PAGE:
Nuclear Medicine

Nuclear Medicine

Nuclear medicine is one way we can see what’s happening inside your body to help diagnose or rule out many kinds of diseases, including cancers. It also helps us monitor the functioning of certain organs, like the thyroid, heart, kidneys and stomach.

These tests use a small, safe amount of radioactive tracer or contrast dye that goes into specific organs, bones or tissues. This tracer emits gamma rays inside the body that can be detected by a specialized camera to help us see what’s happening inside your body.

clerk at nuclear medicine reception desk

What to Expect:

  • Depending upon your type of scan, you may either be asked to wear a gown and undress to your underwear, or wear loose fitting clothing.
  • Women who are nursing or suspect they may be pregnant should tell their doctor first before having a scan.
  • You may be asked to drink the tracer, or it may be given to you by an IV injection in your arm, depending on your type of scan. It may take a few minutes or a few hours for the tracer to reach the specific area being studied.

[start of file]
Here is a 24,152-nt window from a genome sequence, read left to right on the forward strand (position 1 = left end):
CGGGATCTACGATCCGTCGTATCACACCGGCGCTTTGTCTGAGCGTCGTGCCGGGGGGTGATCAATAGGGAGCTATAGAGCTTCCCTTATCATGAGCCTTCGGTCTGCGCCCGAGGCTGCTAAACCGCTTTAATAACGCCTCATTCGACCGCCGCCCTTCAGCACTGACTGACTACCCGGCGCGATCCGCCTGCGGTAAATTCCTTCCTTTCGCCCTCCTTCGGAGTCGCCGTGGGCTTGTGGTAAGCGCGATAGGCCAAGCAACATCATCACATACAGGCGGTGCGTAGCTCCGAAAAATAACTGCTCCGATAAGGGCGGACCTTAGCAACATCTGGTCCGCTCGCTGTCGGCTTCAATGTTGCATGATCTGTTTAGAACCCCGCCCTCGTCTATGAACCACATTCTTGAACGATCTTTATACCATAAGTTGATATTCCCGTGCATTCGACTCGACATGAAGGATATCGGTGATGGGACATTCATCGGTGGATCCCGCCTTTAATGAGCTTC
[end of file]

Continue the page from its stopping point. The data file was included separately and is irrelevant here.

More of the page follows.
• You will lie on a padded table and be instructed to be in a position where the specialized camera can pick up the tracer in your body.
  • Your scan may take approximately 30 to 60 minutes.
  • These procedures are very safe. The amount of radiation needed for the exam is minimal and your body will eliminate the tracer material typically within 24 hours.
  • Drinking extra water will help remove the tracer more quickly.